Transport to next stop (Castell Montjuic, Gothic Quarter)
Option 1 – 40 minute walk of 3.2km. Up a hill. If you’re still keen on walking, then head down La Rambla towards the ocean, and turn right onto Carrer Nou de la Rambla. Turn left for a block onto Avinduda del Paral-lel (feel free to hop on the cable car about now), then right onto Carrer de Cabanes and then follow the windy road up the hill until you get to the castle at the top. Well done, you deserve an ice cream.
Option 2 – Public transport, 20 minutes. From the Liceu take line L3 to stop Paral-lel (diretion Zona Universitària, two stops). From here, take the cable car up to Castell Montjuic.
5.00pm – End: Castell Montjuic and Grounds
If you still have time in your day, then I can recommend heading up above the city and finishing your day in Barcelona with a bit of time in the Castle Montjuic and surrounding gardens, followed by a visit to the Magic Fountain. Yes, Barcelona has a magic fountain. How can you not love this city?
Castell Montjuic is perched 180 metres above the city, and will give you a great evening view as the sun starts to lower herself down. It’s free to enter, and is open fairly late.
After you’ve sated your castle and city viewing needs, then I can really recommend timing your visit around Barcelona to take in the magic fountain display, and watch the sun set across the city from the steps of the Palau National. This is either a 20 minute walk from the Castell Montjuic, through a variety of pretty gardens, or a 20 minute bus ride on the 193 bus. Not a bad way to end your day in Barcelona!
Check here for opening times for the Castle Montjuic for your visit, and here for information as to when the Magic Fountain is doing a display, if you get your timings right you will finish your evening off in style, with the streets of Barcelona below ready to envelop you in an evening of food, music, and good times!
Some optional extras:
If you feel you want to squeeze even more into your day, here are a few optional trips you could do on your day in Barcelona.
Parc Guell – This is a big garden complex slightly north of central Barcelona, originally planned as a garden housing development. Only two of the sixty houses were actually built, but the park itself is a remarkable showcase of Gaudi’s talents and ideas. It’s worth a visit, but it is likely to be very crowded. It also offers splendid views across Barcelona. It’s not that central though, so would be a bit of a detour.
If you wanted to add this onto the route, the optimal way would be to go after visiting Casa Battlo, via subway line L3 to stop Vallcarca.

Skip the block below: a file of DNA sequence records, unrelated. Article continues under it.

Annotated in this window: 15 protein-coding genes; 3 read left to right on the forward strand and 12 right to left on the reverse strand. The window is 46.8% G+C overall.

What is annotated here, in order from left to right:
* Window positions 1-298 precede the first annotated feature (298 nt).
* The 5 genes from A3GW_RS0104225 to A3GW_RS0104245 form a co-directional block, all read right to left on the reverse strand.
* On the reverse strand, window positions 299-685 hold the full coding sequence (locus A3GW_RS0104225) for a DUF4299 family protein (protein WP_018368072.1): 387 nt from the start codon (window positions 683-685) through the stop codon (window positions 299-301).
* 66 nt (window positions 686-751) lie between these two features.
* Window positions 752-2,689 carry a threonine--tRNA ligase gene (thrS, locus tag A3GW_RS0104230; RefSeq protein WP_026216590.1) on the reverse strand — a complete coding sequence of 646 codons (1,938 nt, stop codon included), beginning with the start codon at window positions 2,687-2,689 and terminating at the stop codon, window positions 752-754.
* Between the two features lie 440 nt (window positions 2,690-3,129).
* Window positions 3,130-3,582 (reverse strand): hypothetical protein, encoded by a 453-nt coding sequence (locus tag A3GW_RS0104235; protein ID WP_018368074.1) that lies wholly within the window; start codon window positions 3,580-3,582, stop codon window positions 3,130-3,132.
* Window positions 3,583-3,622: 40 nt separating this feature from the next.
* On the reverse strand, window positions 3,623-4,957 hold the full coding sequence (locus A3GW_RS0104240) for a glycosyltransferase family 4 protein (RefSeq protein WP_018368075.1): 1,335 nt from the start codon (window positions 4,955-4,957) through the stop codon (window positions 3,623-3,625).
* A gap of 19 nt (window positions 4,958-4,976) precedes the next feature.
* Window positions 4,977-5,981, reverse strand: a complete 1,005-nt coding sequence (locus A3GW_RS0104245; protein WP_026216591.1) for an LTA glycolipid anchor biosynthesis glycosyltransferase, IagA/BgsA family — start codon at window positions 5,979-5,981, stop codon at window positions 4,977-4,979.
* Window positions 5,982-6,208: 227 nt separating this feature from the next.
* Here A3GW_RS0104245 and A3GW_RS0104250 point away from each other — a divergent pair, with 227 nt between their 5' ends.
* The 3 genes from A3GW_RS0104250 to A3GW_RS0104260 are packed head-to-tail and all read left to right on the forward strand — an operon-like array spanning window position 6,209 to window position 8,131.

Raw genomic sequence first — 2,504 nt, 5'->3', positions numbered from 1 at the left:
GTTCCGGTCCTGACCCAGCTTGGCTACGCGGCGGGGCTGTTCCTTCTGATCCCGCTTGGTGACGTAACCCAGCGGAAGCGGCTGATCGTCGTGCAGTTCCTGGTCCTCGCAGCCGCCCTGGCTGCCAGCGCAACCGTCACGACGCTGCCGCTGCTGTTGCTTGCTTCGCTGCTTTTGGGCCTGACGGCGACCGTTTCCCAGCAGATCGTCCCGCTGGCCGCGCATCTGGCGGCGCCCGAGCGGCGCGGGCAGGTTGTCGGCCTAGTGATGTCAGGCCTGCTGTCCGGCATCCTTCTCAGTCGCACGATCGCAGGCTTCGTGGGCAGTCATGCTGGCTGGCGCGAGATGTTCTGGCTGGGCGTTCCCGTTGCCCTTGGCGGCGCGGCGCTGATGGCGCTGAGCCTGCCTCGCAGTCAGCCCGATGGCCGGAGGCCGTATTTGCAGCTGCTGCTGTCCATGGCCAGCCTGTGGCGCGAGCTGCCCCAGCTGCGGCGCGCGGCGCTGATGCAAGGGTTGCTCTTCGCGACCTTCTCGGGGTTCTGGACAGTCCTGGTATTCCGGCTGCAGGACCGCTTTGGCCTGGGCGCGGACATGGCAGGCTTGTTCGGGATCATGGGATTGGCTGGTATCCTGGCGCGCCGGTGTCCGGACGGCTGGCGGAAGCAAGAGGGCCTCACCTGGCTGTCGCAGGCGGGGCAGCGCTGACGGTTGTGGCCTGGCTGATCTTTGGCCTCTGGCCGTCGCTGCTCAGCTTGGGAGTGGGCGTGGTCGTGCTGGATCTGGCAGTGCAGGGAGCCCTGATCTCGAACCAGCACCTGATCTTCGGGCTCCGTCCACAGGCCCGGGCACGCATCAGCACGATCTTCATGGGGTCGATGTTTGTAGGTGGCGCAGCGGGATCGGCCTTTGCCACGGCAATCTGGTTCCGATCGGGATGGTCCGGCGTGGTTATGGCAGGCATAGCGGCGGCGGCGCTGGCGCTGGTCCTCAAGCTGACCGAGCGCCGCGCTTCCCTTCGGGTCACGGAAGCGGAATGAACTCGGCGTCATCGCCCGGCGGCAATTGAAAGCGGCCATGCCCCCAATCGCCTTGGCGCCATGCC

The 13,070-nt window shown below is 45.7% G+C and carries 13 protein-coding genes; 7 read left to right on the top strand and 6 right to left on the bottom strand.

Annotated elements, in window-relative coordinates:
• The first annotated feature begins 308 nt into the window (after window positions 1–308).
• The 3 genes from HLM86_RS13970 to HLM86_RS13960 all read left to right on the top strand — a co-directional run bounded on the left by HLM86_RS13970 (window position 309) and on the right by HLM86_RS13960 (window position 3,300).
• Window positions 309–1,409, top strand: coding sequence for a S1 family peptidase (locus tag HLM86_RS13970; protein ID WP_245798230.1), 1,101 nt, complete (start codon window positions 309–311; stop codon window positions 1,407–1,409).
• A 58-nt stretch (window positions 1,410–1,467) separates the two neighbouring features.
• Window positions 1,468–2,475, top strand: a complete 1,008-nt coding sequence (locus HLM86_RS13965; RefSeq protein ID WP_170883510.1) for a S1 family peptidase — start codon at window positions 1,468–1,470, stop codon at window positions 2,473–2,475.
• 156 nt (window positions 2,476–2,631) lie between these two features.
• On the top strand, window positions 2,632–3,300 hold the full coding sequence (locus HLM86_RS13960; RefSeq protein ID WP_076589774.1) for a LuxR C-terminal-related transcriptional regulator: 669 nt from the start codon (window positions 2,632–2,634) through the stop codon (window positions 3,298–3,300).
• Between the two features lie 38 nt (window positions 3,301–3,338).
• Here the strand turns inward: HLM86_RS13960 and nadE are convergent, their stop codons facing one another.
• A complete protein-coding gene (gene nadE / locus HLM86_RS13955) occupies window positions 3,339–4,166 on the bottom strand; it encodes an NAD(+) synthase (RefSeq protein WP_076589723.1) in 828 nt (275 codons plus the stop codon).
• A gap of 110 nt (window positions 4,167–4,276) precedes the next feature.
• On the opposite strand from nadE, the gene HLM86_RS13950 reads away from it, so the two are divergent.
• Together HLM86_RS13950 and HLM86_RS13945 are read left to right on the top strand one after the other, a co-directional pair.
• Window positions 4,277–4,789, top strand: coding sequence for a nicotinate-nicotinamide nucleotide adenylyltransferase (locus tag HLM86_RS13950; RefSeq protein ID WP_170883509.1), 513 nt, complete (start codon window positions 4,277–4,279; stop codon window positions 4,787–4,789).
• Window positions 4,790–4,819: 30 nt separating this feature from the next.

Casa Milà – Also known as La Pedrera, this is another famous Gaudi designed house. It’s only a short walk from Casa Batlló to La Pedrera, so you could do this as an alternative if you wished, although less of the building is open to the public. It’s worth taking a look at the exterior at least, which is free to gawp at.
Tips for your day in Barcelona
- My route above includes the option of using the metro. Pick up a one zone day pass at the start of your day for €7 and you’ll be able to take any transport option in Barcelona for the duration of your stay
- If you are in Barcelona for longer than a day, and want to visit a lot of sights, you may want to consider buying a Barcelona Card. This will give you free public transport, as well as free and discounted admission to various sights. These start at €29 for a two day card.
- If navigating the metro or walking seem like a bit too much, then the Barcelona Bus Turistic is a great option. Sure, you’ll have to throw away my carefully planned itinerary above, but you will be whisked in fine style between every important sight in Barcelona, with commentary to boot. It’s €24 for a hop on / hop off pass, and is seriously worth considering.
- Barcelona is notorious for pick pockets. Keep your belongings secure and locked up. Pay particular attention in busy tourist areas, and on public transport.
- Barcelona is a popular destination, and is likely to be busy year round. Take a look at my tips for surviving a European city in summer for some ideas as to how to stay sane.
- Barcelona is in the Catalan region of Spain, which has it’s own language as well as Spanish. This will explain the signs in a language you don’t understand.
- Food is remarkably cheap compared to many other European countries. Aim for a weekday lunch deal, where you should be able to score a three course meal, possibly even with drinks and wine, for under €10.
A map of the attractions and route
View Barcelona day itinerary in a larger map
And that's it for a day trip around Barcelona! I'd love your thoughts and feedback as to what I'd put in, left out, or anything at all! Hit up the comments below and share your feelings with the world!